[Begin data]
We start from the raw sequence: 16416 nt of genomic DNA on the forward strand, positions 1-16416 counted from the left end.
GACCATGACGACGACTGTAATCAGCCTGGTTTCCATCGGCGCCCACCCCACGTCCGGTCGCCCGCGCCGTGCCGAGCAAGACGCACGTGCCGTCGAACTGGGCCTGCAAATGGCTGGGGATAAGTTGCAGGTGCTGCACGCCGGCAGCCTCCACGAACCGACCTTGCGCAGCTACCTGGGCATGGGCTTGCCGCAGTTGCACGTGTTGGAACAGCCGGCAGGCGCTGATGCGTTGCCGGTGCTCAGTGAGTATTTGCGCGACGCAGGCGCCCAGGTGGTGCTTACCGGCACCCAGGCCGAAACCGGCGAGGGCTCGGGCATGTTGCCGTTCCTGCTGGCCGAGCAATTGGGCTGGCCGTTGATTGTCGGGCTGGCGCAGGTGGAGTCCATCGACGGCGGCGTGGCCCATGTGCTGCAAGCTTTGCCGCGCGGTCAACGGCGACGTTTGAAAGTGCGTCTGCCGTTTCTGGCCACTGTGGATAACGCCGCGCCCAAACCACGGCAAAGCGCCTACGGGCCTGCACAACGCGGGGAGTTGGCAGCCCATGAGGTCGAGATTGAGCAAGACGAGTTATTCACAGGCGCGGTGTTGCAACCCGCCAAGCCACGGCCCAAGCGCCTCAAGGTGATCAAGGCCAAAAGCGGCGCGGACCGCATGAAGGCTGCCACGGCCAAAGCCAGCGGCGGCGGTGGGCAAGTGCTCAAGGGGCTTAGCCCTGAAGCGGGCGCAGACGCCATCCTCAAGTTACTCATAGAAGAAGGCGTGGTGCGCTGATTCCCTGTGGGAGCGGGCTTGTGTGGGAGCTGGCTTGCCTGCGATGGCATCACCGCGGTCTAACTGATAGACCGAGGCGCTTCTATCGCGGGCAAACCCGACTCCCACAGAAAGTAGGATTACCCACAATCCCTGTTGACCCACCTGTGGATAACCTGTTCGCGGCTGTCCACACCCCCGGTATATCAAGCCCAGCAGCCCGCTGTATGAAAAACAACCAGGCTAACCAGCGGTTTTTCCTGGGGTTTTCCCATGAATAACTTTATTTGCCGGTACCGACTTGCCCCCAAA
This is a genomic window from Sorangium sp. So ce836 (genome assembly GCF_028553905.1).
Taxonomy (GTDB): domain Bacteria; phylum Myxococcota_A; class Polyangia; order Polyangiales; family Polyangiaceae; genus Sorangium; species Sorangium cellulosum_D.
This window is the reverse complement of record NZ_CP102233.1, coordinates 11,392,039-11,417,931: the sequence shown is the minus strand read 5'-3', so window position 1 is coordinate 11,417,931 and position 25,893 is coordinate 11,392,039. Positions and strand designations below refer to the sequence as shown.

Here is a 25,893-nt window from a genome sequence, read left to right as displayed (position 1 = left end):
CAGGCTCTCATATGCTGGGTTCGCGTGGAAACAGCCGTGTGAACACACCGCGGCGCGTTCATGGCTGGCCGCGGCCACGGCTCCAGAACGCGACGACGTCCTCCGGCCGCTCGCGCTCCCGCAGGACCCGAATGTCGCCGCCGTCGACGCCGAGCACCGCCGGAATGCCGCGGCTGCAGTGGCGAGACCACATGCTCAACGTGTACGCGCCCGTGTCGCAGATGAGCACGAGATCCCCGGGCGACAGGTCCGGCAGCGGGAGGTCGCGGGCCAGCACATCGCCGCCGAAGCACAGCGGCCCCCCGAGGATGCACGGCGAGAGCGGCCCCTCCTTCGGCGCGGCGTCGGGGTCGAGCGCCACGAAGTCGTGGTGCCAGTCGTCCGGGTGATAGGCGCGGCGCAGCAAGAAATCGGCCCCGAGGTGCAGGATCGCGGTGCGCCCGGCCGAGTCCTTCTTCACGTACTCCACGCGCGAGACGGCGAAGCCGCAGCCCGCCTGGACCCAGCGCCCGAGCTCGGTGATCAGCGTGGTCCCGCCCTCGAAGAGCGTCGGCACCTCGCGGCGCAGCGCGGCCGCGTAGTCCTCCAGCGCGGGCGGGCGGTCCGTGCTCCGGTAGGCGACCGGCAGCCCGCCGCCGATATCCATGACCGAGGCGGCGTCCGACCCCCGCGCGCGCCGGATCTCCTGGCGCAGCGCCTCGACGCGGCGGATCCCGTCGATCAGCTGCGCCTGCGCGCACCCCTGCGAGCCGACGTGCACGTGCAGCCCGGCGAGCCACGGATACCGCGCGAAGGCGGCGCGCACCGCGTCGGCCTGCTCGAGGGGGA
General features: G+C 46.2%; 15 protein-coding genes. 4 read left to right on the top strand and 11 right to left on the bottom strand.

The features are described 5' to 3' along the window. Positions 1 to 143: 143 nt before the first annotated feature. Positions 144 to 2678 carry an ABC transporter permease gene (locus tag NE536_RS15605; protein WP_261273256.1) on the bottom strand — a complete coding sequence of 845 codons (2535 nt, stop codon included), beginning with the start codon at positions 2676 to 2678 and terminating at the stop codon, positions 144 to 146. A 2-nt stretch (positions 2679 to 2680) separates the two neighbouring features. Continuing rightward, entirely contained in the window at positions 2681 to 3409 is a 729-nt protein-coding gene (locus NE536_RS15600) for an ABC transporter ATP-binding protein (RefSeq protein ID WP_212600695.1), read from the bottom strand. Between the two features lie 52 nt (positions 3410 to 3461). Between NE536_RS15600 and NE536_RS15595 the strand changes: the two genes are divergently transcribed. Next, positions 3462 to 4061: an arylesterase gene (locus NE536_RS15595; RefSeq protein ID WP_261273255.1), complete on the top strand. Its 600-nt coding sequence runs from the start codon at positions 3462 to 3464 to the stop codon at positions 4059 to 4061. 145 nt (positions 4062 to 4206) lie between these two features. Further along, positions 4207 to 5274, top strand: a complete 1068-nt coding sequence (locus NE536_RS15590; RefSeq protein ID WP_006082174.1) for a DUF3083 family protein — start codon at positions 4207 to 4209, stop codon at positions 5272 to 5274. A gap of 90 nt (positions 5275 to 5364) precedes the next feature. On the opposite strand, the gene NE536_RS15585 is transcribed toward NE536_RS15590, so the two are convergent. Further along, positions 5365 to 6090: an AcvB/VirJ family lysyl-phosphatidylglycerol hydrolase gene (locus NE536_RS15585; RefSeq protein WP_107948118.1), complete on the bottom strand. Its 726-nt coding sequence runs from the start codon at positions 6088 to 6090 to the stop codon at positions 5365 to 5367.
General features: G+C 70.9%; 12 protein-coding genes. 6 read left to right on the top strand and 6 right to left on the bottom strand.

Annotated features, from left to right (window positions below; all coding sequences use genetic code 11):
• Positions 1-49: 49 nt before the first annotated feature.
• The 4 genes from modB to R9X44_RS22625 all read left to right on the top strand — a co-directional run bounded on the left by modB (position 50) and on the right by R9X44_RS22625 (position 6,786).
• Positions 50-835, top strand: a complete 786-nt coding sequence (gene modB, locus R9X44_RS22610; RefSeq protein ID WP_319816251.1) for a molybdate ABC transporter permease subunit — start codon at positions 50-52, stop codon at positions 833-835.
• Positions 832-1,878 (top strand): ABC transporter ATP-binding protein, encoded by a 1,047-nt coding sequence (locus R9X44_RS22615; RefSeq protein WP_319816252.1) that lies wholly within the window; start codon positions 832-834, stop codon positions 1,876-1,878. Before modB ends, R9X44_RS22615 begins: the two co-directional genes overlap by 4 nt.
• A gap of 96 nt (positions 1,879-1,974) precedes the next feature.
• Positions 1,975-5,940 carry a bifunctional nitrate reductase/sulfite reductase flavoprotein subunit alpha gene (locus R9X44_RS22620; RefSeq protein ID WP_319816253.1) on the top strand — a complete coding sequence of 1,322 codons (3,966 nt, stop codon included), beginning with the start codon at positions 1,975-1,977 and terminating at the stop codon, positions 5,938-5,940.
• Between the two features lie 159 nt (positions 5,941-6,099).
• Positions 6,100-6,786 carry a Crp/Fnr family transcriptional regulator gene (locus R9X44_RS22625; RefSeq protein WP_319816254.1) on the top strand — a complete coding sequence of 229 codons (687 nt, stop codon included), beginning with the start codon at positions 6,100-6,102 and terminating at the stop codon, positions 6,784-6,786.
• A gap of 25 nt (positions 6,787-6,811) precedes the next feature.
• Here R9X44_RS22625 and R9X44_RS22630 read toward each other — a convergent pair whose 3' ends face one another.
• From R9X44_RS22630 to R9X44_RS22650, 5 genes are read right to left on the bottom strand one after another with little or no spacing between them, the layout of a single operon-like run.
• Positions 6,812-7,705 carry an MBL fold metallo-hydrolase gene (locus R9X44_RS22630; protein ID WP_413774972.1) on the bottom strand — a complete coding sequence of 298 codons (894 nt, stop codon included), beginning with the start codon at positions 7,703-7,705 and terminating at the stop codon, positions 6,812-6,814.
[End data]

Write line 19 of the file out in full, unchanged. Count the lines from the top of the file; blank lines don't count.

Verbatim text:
• Positions 6,100-6,786 carry a Crp/Fnr family transcriptional regulator gene (locus R9X44_RS22625; RefSeq protein WP_319816254.1) on the top strand — a complete coding sequence of 229 codons (687 nt, stop codon included), beginning with the start codon at positions 6,100-6,102 and terminating at the stop codon, positions 6,784-6,786.